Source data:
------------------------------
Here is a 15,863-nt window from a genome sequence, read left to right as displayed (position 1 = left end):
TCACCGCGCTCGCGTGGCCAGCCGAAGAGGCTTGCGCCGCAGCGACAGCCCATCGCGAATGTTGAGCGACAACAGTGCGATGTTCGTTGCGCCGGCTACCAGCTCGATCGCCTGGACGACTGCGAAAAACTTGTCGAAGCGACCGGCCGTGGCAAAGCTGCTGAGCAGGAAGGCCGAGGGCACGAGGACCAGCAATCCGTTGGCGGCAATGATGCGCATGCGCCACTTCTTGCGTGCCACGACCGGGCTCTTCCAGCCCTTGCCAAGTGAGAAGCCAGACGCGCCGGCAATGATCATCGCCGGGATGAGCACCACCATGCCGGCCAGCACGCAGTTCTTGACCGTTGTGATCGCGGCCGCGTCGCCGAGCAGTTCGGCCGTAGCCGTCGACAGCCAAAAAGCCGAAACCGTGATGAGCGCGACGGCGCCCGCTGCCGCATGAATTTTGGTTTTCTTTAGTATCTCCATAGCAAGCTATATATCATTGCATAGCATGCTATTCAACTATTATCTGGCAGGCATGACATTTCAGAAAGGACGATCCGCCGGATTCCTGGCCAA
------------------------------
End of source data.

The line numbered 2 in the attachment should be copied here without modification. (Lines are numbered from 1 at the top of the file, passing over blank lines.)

TCACCGCGCTCGCGTGGCCAGCCGAAGAGGCTTGCGCCGCAGCGACAGCCCATCGCGAATGTTGAGCGACAACAGTGCGATGTTCGTTGCGCCGGCTACCAGCTCGATCGCCTGGACGACTGCGAAAAACTTGTCGAAGCGACCGGCCGTGGCAAAGCTGCTGAGCAGGAAGGCCGAGGGCACGAGGACCAGCAATCCGTTGGCGGCAATGATGCGCATGCGCCACTTCTTGCGTGCCACGACCGGGCTCTTCCAGCCCTTGCCAAGTGAGAAGCCAGACGCGCCGGCAATGATCATCGCCGGGATGAGCACCACCATGCCGGCCAGCACGCAGTTCTTGACCGTTGTGATCGCGGCCGCGTCGCCGAGCAGTTCGGCCGTAGCCGTCGACAGCCAAAAAGCCGAAACCGTGATGAGCGCGACGGCGCCCGCTGCCGCATGAATTTTGGTTTTCTTTAGTATCTCCATAGCAAGCTATATATCATTGCATAGCATGCTATTCAACTATTATCTGGCAGGCATGACATTTCAGAAAGGACGATCCGCCGGATTCCTGGCCAA